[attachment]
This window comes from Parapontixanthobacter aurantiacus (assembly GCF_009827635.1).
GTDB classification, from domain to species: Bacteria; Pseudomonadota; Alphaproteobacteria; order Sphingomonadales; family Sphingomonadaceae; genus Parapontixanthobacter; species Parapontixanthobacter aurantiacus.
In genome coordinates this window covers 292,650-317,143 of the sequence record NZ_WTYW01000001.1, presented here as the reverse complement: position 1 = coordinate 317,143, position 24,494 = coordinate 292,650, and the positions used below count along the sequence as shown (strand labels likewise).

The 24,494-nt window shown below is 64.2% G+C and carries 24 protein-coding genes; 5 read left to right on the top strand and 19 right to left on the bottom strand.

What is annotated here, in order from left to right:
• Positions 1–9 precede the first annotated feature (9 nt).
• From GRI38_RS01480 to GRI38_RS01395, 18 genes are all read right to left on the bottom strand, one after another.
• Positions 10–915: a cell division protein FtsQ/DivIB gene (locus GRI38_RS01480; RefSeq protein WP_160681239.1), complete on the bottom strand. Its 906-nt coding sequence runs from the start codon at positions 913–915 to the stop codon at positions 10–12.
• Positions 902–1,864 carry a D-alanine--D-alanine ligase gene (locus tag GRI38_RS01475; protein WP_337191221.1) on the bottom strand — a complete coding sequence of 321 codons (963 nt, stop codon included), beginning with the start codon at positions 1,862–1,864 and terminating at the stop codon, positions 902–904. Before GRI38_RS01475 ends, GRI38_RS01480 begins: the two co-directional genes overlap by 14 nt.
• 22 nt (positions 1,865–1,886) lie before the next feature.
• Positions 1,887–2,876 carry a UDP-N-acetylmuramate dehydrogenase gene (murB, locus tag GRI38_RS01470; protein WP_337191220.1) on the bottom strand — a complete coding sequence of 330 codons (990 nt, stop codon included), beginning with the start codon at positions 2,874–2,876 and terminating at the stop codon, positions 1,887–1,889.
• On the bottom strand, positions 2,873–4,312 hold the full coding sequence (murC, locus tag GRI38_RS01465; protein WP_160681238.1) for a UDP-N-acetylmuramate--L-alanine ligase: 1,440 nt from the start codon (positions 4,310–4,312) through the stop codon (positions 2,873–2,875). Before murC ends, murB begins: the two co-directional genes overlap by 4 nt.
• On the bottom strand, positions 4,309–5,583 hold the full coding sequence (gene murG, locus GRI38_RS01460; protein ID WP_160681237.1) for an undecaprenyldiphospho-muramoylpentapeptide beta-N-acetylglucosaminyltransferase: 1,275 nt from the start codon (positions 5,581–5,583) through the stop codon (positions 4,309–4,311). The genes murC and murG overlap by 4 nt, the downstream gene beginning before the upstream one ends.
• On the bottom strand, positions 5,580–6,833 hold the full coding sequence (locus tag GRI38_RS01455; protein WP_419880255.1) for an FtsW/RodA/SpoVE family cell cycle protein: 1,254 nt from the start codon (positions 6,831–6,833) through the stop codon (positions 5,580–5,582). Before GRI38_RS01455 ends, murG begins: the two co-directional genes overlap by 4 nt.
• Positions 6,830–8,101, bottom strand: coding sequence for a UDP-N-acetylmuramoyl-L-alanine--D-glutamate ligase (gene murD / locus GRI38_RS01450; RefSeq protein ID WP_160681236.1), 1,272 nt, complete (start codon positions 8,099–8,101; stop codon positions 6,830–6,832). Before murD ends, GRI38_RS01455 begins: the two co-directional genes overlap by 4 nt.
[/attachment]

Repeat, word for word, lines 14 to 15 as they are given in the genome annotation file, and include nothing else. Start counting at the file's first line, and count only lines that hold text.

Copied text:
• On the bottom strand, positions 5,580–6,833 hold the full coding sequence (locus tag GRI38_RS01455; protein WP_419880255.1) for an FtsW/RodA/SpoVE family cell cycle protein: 1,254 nt from the start codon (positions 6,831–6,833) through the stop codon (positions 5,580–5,582). Before GRI38_RS01455 ends, murG begins: the two co-directional genes overlap by 4 nt.
• Positions 6,830–8,101, bottom strand: coding sequence for a UDP-N-acetylmuramoyl-L-alanine--D-glutamate ligase (gene murD / locus GRI38_RS01450; RefSeq protein ID WP_160681236.1), 1,272 nt, complete (start codon positions 8,099–8,101; stop codon positions 6,830–6,832). Before murD ends, GRI38_RS01455 begins: the two co-directional genes overlap by 4 nt.